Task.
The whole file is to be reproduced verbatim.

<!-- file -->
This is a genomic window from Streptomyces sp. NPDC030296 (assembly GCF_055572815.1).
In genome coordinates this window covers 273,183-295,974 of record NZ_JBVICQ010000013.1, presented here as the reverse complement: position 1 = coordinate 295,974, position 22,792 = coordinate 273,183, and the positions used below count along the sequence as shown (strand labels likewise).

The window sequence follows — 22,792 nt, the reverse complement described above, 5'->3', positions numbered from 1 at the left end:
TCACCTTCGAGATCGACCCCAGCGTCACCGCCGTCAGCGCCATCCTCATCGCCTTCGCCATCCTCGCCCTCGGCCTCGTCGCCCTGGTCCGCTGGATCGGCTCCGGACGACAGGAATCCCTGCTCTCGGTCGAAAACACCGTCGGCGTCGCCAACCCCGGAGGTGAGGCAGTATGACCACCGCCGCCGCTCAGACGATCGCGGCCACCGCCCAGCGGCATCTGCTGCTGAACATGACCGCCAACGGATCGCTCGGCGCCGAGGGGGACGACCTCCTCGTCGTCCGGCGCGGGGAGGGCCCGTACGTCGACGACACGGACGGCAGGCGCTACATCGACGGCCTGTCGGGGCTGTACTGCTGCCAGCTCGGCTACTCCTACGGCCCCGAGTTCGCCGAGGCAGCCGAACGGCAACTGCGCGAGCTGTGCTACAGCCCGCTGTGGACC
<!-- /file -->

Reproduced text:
This is a genomic window from Streptomyces sp. NPDC030296 (assembly GCF_055572815.1).
In genome coordinates this window covers 273,183-295,974 of record NZ_JBVICQ010000013.1, presented here as the reverse complement: position 1 = coordinate 295,974, position 22,792 = coordinate 273,183, and the positions used below count along the sequence as shown (strand labels likewise).

The window sequence follows — 22,792 nt, the reverse complement described above, 5'->3', positions numbered from 1 at the left end:
TCACCTTCGAGATCGACCCCAGCGTCACCGCCGTCAGCGCCATCCTCATCGCCTTCGCCATCCTCGCCCTCGGCCTCGTCGCCCTGGTCCGCTGGATCGGCTCCGGACGACAGGAATCCCTGCTCTCGGTCGAAAACACCGTCGGCGTCGCCAACCCCGGAGGTGAGGCAGTATGACCACCGCCGCCGCTCAGACGATCGCGGCCACCGCCCAGCGGCATCTGCTGCTGAACATGACCGCCAACGGATCGCTCGGCGCCGAGGGGGACGACCTCCTCGTCGTCCGGCGCGGGGAGGGCCCGTACGTCGACGACACGGACGGCAGGCGCTACATCGACGGCCTGTCGGGGCTGTACTGCTGCCAGCTCGGCTACTCCTACGGCCCCGAGTTCGCCGAGGCAGCCGAACGGCAACTGCGCGAGCTGTGCTACAGCCCGCTGTGGACC